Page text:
I DID get carried away.  But love doing this!  I even painted all my wooden spice jars and made a coordinating Africanized spice rack.

Hanging Planter - Virginia Vivier

African Spice Jars - Virginia Vivier

Tiny Gourd Earrings - Virginia Vivier

African Gourd Planter - Virginia Vivier

Kitchen Gourd Hanging Planter - Virginia Vivier

Shaman Ritual Gourd - Virginia Vivier

Banana Gourd - Virginia Vivier

Shaman Tribal Hanging Planter - Virginia Vivier

Tribal Banana Gourd - Virginia Vivier

African Inspired Table Vase - Virginia Vivier

African Hanging Banana Gourd - Virginia Vivier

Southwest Mirror Frame - Virginia Vivier

Mimbres Ritual Treasure Box - Virginia Vivier

African Spice Jar Set - Virginia Vivier

Gourd Trellis Tucson, AZ - Virginia Vivier

Virginia Vivier
Tucson, Arizona

Friday, October 18, 2013


PMC Clay Fine Silver Pendant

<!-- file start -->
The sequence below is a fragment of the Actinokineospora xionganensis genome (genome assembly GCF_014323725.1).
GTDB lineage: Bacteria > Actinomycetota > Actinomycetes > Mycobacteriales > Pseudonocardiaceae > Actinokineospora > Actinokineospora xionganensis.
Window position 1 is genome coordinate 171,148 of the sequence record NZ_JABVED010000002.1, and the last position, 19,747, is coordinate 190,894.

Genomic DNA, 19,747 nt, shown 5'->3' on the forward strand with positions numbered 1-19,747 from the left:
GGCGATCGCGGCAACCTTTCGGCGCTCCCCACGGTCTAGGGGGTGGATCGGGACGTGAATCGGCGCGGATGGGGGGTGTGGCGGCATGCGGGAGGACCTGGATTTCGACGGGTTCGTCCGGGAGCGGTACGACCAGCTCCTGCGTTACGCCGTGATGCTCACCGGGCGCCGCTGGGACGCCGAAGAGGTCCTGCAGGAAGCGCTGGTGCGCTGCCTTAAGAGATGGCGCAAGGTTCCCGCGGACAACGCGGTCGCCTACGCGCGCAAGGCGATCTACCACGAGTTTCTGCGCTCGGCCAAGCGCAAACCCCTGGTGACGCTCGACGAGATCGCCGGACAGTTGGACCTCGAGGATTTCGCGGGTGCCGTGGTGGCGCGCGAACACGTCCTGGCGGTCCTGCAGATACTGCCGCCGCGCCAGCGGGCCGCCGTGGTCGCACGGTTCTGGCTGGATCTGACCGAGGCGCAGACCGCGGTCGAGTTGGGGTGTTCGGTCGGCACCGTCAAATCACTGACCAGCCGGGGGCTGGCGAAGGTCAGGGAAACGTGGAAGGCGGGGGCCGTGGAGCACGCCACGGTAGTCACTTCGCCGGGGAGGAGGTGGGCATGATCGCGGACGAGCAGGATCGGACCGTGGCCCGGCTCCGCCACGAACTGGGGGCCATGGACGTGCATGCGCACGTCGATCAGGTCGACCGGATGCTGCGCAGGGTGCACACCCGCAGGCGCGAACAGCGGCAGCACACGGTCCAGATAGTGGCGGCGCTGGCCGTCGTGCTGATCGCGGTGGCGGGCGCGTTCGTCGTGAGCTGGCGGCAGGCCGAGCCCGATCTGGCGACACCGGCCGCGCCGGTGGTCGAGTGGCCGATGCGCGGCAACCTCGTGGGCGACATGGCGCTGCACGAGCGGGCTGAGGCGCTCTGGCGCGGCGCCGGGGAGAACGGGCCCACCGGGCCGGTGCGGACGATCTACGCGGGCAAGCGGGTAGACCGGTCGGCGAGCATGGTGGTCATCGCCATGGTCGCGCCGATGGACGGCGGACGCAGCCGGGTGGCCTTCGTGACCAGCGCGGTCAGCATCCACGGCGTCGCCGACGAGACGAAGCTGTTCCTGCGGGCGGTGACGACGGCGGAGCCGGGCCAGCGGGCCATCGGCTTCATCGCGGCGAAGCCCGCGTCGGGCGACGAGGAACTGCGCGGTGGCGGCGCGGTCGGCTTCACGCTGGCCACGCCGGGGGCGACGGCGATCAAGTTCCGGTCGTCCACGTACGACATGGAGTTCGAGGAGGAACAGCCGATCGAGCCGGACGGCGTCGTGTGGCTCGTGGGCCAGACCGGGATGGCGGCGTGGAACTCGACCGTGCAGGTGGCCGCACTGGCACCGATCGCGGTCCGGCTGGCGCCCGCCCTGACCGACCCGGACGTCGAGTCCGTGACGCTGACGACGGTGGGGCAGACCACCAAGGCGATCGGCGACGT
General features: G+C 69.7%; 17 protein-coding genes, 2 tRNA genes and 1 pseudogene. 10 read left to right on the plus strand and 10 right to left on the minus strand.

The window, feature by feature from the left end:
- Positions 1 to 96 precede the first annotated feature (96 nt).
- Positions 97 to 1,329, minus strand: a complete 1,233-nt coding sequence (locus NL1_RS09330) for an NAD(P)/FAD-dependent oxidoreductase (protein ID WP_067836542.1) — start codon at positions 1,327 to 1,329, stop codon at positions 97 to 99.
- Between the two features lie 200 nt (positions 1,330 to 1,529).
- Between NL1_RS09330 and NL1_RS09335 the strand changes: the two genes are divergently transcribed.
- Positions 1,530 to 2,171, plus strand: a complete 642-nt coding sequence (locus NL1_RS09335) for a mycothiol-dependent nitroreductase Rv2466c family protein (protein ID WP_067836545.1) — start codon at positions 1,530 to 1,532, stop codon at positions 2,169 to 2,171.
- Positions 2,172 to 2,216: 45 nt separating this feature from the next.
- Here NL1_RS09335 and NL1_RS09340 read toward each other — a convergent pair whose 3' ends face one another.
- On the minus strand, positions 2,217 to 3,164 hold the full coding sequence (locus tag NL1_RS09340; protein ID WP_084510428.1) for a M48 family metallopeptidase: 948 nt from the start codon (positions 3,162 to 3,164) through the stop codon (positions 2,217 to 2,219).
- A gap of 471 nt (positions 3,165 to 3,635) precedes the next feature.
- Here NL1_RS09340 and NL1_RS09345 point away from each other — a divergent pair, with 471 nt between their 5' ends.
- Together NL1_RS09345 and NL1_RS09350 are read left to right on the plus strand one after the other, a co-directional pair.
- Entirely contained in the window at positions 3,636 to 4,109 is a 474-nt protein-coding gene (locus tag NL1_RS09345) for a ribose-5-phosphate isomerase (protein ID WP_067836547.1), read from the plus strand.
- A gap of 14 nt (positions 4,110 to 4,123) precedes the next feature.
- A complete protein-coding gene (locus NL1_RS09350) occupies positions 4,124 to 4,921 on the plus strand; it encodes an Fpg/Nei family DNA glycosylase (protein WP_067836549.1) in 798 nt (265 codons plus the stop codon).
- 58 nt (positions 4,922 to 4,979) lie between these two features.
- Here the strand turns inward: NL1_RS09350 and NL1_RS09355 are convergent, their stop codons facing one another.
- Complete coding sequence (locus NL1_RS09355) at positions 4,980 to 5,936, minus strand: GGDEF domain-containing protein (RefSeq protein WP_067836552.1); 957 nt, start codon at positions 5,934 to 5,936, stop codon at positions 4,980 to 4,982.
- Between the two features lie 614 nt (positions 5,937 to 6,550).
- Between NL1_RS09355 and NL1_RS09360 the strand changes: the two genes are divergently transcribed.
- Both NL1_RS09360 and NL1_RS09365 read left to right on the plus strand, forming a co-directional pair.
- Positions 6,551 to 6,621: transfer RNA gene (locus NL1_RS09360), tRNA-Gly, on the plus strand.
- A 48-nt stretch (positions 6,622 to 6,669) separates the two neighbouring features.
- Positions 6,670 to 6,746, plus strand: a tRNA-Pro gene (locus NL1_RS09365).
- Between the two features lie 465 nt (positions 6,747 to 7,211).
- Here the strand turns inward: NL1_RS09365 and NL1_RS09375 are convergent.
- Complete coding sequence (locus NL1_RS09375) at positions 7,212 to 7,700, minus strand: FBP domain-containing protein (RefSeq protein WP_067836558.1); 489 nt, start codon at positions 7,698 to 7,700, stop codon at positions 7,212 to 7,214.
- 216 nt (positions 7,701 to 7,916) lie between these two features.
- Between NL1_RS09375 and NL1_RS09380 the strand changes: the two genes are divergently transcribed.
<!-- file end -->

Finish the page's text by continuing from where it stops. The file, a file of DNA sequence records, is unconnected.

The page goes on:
PMC Clay Fine Silver Jewelry
Would you like to make sterling silver jewelry like this with only a minimum investment in equipment and tools?  Here is a description of how I did this.

I started out, 20 years ago, taking classes in making sterling silver jewelry at a local Community College.  I had to keep signing up for the same class because I couldn't afford to buy all the equipment necessary for casting silver on my own at home.  After a few years, I had enough equipment and tools to make jewelry using silver metal sheet and wire, but still didn't have any casting equipment, or the space at home for that kind of a workshop.

I continued to work with the tools I had, but wanted to create 3 dimensional designs and still couldn't afford to buy any more equipment.  I was stuck between a rock and a hard place.

In 2004, I took a new class in "BronzClay" at Rio Grande Jewelry Making Supply in Albuquerque, New Mexico.  (I highly recommend these folks!  They have video tutorials and tech support on almost everything they sell.  They bend over backwards to get you the right tool for the job.  Usual disclaimers - No affiliation, just a happy customer.)

I started with BronzClay, since it was relatively inexpensive, compared to Silver Metal Clay (PMC).  Since then, I have developed a good business on my own website ( and my Etsy Shop, selling jewelry and key rings made from BronzClay and Precious Metal Clay (PMC).